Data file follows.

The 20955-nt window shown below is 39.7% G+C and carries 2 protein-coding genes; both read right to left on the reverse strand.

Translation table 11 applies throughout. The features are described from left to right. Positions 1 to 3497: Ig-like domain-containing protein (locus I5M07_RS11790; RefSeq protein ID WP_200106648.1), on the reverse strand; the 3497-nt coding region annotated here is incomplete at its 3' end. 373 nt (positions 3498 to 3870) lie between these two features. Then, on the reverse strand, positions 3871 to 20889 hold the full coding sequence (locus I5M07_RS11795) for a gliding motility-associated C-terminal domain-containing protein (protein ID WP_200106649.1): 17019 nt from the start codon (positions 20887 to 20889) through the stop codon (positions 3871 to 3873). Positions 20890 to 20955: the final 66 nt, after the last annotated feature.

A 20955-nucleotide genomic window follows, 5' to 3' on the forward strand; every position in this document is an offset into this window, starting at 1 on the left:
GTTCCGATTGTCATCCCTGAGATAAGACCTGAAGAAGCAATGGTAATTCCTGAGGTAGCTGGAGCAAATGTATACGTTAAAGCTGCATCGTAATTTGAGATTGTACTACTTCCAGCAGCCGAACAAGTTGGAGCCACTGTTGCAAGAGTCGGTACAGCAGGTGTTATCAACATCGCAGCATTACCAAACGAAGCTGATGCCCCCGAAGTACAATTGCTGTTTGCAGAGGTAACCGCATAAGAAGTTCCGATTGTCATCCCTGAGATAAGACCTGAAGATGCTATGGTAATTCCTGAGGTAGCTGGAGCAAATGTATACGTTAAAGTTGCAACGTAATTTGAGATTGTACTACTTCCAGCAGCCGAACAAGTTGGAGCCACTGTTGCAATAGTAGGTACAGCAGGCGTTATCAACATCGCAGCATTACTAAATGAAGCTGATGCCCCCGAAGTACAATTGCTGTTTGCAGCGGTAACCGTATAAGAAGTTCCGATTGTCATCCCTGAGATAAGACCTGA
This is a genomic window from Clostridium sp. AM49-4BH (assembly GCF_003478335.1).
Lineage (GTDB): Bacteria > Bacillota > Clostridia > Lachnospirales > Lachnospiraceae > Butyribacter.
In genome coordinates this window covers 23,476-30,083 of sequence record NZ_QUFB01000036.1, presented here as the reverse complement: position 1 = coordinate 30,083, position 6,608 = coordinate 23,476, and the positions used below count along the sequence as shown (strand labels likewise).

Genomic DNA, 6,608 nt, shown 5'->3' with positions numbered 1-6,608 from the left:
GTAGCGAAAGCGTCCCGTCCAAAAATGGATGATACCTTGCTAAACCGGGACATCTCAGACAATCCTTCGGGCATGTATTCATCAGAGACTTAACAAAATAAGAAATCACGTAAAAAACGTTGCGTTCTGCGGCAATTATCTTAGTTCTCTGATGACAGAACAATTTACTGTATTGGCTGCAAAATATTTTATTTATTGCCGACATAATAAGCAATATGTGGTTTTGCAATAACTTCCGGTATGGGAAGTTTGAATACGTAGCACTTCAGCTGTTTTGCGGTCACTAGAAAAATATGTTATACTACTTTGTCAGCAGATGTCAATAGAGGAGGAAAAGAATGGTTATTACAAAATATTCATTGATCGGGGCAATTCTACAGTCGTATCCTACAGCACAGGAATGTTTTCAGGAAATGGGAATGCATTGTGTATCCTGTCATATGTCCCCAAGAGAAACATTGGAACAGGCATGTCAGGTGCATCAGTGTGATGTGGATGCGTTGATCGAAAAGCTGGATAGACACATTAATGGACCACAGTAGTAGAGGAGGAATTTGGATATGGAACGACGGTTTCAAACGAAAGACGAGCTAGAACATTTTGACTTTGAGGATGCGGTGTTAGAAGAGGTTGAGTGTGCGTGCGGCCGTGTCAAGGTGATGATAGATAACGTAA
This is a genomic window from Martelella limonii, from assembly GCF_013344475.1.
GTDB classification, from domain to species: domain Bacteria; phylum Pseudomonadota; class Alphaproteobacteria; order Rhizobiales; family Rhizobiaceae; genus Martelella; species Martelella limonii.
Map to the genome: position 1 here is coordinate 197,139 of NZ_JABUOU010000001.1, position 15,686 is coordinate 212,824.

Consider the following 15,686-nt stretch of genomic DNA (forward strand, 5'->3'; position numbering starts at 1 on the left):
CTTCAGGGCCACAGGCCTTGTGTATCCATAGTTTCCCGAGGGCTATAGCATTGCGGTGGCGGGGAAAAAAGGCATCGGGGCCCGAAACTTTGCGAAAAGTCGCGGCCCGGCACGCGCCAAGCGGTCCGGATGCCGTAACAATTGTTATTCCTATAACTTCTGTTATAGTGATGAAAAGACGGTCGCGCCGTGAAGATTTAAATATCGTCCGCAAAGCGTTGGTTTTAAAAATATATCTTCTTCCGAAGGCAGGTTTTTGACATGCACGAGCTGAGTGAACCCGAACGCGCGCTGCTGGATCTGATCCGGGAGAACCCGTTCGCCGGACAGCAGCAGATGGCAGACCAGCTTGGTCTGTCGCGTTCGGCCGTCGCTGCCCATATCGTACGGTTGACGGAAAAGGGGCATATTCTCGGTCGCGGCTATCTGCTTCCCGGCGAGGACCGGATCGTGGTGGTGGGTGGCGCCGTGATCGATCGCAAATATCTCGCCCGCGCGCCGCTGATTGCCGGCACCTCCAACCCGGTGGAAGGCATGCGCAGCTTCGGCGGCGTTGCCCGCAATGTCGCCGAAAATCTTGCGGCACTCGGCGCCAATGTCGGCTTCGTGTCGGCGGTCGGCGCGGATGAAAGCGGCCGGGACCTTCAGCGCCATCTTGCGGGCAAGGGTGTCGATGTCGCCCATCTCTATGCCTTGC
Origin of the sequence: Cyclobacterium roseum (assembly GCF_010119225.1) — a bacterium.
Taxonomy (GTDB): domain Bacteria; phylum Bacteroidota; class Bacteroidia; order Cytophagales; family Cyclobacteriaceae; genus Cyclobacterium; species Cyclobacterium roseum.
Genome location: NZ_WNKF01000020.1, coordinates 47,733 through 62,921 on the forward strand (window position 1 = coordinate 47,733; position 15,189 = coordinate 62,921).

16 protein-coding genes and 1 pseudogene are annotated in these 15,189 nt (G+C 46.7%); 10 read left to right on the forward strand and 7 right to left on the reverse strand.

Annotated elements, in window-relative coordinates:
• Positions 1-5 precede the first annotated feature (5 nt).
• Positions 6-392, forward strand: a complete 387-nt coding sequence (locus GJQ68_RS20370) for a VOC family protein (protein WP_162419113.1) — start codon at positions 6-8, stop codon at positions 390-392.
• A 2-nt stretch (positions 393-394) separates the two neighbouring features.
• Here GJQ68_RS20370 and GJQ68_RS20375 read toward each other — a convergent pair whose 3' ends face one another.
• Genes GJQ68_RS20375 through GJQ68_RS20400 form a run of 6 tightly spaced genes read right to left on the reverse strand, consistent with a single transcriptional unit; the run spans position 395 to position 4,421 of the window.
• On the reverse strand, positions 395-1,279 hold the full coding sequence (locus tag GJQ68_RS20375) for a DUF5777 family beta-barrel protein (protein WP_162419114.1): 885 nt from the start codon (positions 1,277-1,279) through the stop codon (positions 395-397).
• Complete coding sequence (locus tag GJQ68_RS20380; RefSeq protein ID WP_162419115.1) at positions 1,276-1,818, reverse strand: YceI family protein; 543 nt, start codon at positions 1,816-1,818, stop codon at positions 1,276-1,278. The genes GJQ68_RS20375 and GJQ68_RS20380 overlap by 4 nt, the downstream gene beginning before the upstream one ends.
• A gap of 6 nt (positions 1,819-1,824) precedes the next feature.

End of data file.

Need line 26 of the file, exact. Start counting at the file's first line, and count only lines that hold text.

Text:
• Complete coding sequence (locus tag GJQ68_RS20380; RefSeq protein ID WP_162419115.1) at positions 1,276-1,818, reverse strand: YceI family protein; 543 nt, start codon at positions 1,816-1,818, stop codon at positions 1,276-1,278. The genes GJQ68_RS20375 and GJQ68_RS20380 overlap by 4 nt, the downstream gene beginning before the upstream one ends.